To the 250th anniversary of the birth of Ivan Fyodorovich Kruzenshtern

World history has many examples of great people, the appearance of which seems to predetermine their high purpose in life and, as a consequence, the great legacy they leave to descendants. Such is certainly the navigator and admiral Ivan Fyodorovich Kruzenshtern (at birth he was named Adam Johann von Kruzenshtern). Surname Krusenstern itself, if to imagine and decompose it into components Kruzen-Stern, means "star of round-the-world travel" or "round-the-world voyage", because Kruzen can be translated as "voyage along the closed circle", and the word Stern, is translated as "star".

Ivan Fyodorovich Krusenstern was born in 1770 in Estonia in the place called Hagudi (Rapla County in Estonia), in a family of coeval German noblemen. Johann Friedrich Krusenstern, the father of the future traveller, was the manager of the neighbouring manor, he tried to give his children a good education, and despite his frugal and sometimes humble living, there were always several teachers on the estate. Such education, of course, affected the formation of Ivan Fyodorovich as a personality, because according to contemporaries, he had 'the character of a Livonian German, was honest, exacting to himself and others, punctual and goal-oriented.

The future navigator was only 14 years old when he enrolled in the Naval Cadet Corps then located on Kotlin Island in Kronstadt. Because of the war with Sweden, he studied for only three years, instead of the 6 years, he was made a naval cadet and was sent to serve on the sailing ship "Mstislav" with the rank of warrant officer. It was during the years of study in the cadet corps, the young Kruzenshtern began to dream of a voyage to distant countries, the boundless seas and oceans. Here, he became friends with Yuri Fyodorovich Lisyansky, with whom he would subsequently set off on the first Russian circumnavigation expedition on two ships, the Neva and the Nadezhda. It happened only in the far 1803, and before that Ivan Fedorovich distinguished himself in the naval battles against the Swedish squadron, and after the Goglandsky battle will receive the promotion.

In 1793, already at the rank of lieutenant, he went to serve the British Crown, serving on various ships in the Atlantic and Indian oceans, gaining meritorious military ranks. Returning to St. Petersburg in 1799, he obtained a modest position as commander of a small ship in Revel (today's Tallinn). His accumulated experience and knowledge, as well as his observations, lead him to write notes to the emperor about his around-the-world voyage.

The idea of the project of a new sea route between Russia and Asia kept him busy, because Ivan Fyodorovich was well aware of the advantages of such transportation of goods. In addition to economic benefits such an expedition would be a valuable contribution to oceanographic, natural-science, ethnographic and linguistic research.

The long-awaited expedition took place in 1803-1806, thus opening a new era in the development of Russian seafaring. In the first half of the 19th century, 39 round-the-world and half-the-world voyages took place, including the voyage of another native of Estonia: in 1819, Faddei Faddejevich Bellingshausen, who went on an expedition and discovered Antarctica. It is seafarers like Krusenstern and Bellingshausen who have contributed greatly to the world geographic knowledge of Russian seafaring.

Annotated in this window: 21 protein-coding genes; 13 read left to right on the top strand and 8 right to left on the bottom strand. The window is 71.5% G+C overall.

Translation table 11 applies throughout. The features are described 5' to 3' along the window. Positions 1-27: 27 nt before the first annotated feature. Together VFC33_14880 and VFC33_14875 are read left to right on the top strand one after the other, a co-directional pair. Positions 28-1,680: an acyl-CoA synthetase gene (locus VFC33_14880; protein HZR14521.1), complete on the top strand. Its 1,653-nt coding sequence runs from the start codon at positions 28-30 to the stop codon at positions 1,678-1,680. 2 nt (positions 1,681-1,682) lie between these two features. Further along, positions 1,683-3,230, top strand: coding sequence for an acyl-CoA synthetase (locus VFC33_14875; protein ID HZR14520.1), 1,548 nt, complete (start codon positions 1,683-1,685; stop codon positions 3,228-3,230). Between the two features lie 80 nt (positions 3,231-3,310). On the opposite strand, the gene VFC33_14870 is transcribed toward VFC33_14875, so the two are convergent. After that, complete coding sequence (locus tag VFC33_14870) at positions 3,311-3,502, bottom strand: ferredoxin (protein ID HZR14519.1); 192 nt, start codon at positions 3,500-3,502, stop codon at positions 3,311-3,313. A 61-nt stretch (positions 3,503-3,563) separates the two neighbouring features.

By 1816, Ivan Fyodorovich acquired the estate of Kiltsi (Läne-Virumaa County, modern Estonia), which previously belonged to another equally famous von Benckendorf family, whose coat of arms is emblazoned on the portal. Here Kruzenstern wrote one of his most important works about the Pacific Ocean, the "Atlas of the South Sea", which was the best of its time and contained the most accurate geographic, astronomical, ethnographic and biological observations. The atlas would be used for many years by other sailors, and his three-volume work "Around the World" was translated and published in many European countries. From 1827 Kruzenshtern was in charge of the Marine Cadet Corps, where he introduced many innovations, among which was the creation of higher officer classes, on the basis of which the Naval Academy was later formed. In 1842 he left his position as Admiral and retired to his estate in Estonia, but continued his scientific activity. In 1845, along with other major explorers, he became one of the founders of the Russian Geographic Society.


Admiral Ivan Fedorovich Krusenstern died in 1846 and was buried in Dome Cathedral in Tallinn. The Admiral's name has been immortalized forever in the names of islands, straits, icebreakers and even craters on the Moon. About such people is customary to say that he was a great man who left such an impressive mark on history that it is difficult to imagine modern meteorology and oceanology without his discoveries. It is all the more pleasing to realise that in discovering such familiar Estonia, you rediscover it each time with the help of such great people, people we would like to look up to in our own time.

Author of the article:
Dmitry Lebedev, OnlineExpo Expert


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